Friday, May 20, 2011

Nokia Comes to Navan-Positive move says Doherty



The Nokia Care Point (Kennedy Place) in Navan officially opened its doors for business on Tuesday (17th) of this week and Deputy Regina Doherty (Meath East) was the ribbon cutter on the evening. Deputy Doherty was honoured to be invited by Michael Gibson and his wife Aisling to open their new business venture.
The store opening is a result of the hard work and dedication of Michael Gibson and the very positive business reputation that precedes him. The contract for this type of store in the Meath/Louth Area was put out to tender and after much consideration was awarded to Michael based on this previous business experience. Nokia Care Navan is the only fully accredited and approved Nokia Care & Repair Store in North Dublin/Meath/Louth Area.
Deputy Doherty admires the business confidence and entrepreneurial skills of Michael and the hard work he has put into the store so far. Doherty believes he has great support behind him and wishes him every success and best wish for his new venture.
“The attendance of the Head of Nokia in Ireland and the Nokia UK to the opening of The Nokia Care Point is testament to the belief and confidence that Nokia have in Michael Gibson and his new venture.”
As well as a positive business move for Michael and his family there is good news for employment in the area. The Nokia Care Point has been approved for the FÁS Work Placement Programme with the business initially being approved to take on a trainee. This programme is likely to lead to full-time employment when the store is fully up and running.  
“With the governments focus on job creation the opening of Nokia Care Point Navan is a very positive step in the right direction for this Meath Town. I, as a member of the Fine Gael party during General Election promised to support small businesses and individuals like Michael Gibson who show the entrepreneurial drive and I as a member of Fine Gael in Government am committed to delivering on this promise. “

Thursday, May 19, 2011

Changes to the grant system will mean less stress for students

New measures will result in less financial pressure on students and their families.
Third level students can at last look forward to a more efficient and student friendly grant system which will relieve financial pressure on them and their families, Fine Gael TD for Meath East Regina Doherty has stated today (Thursday). This announcement follows confirmation from the Department of Education that a single grant awarding authority will be established in 2012.
“As soon as the Leaving Cert results are out there are numerous enquiries from families of students and the students themselves attending third level regarding the grant system and how they might access it? When a student establishes if they are entitled to grants they can, in some instances, be waiting a full term to receive their grant payments due to delays in the process. This delay completely nullifies the purpose behind the grant system in my opinion.”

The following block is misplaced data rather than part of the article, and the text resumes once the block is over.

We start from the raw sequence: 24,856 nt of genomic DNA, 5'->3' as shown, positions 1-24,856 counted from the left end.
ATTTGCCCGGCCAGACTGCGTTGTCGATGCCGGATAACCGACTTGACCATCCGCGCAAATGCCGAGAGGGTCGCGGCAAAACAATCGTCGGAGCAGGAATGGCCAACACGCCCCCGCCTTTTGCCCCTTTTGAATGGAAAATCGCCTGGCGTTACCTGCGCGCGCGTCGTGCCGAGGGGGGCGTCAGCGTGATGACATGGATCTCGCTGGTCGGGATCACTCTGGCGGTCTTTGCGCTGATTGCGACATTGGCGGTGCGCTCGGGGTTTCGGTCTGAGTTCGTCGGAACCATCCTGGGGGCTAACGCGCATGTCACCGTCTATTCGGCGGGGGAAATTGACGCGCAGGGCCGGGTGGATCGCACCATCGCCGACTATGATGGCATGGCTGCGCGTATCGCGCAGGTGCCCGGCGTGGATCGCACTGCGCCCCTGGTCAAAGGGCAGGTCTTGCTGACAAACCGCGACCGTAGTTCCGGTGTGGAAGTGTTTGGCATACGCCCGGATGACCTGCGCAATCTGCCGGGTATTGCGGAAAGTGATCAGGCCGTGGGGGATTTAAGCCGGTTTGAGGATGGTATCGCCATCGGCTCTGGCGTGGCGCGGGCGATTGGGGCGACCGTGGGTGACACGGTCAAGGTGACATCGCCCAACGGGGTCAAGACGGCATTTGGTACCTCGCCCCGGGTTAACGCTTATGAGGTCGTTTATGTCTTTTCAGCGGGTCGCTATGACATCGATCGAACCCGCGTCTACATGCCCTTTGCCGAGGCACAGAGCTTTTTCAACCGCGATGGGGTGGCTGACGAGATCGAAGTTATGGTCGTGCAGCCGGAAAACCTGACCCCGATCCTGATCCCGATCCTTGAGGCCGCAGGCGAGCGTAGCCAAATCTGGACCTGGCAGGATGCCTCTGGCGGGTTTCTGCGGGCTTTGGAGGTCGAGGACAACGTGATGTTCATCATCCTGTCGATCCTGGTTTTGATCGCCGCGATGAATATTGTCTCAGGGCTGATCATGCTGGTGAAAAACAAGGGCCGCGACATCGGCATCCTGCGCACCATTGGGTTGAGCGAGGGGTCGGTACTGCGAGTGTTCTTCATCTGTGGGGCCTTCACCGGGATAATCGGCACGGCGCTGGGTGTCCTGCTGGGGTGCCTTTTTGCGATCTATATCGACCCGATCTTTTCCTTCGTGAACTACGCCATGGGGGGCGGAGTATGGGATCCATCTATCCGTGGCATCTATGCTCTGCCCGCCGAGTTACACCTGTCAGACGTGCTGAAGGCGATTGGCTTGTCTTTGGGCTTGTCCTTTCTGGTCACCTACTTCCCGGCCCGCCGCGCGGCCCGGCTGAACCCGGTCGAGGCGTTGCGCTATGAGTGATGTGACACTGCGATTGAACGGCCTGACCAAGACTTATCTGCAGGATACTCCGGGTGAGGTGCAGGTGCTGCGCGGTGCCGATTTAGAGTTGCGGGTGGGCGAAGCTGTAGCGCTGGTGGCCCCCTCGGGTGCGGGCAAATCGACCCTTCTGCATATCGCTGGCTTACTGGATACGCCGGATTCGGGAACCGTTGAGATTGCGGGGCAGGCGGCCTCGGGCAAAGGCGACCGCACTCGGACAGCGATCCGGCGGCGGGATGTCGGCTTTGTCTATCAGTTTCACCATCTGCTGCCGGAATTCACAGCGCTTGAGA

“Under the current system, the assessment and payment of third level education grants is a matter for local VECs, of which there are 66 around the country. This means that the timing of payments varies widely between all 66 VECs, and depends on issues such as volume of applications and staffing resources.
The Minister for Education, Rurai Quinn, has announced that he will move ahead with plans to introduce a single grant awarding authority from 2012 onwards. The City of Dublin VEC will be designated as the single grant awarding authority. This change will operate on a transitional basis accepting all new applications from 2012/2013 academic year. The 66 awarding bodies currently in operation will continue to process grants for 2011/2012 academic year.
It is envisaged by the Department of Education, that in the next few years that there will be one grant awarding body, all students will be able to apply online for maintenance grants and the current system of collecting grant cheques will be abolished with the monies being transferred directly into student bank accounts.
“The proposed changes to the grant system are very welcome. It is of the utmost importance that we make third level education as accessible to as many young adults as possible and making the grant system more streamlined and easier to navigate is one element of this.”

Wednesday, May 18, 2011

New laws will speed up investigations into white collar crime

New laws being brought forward by the Government will help speed up investigations into white collar crime and bring those guilty of banking offences to justice, according to Fine Gael Meath East TD Regina Doherty.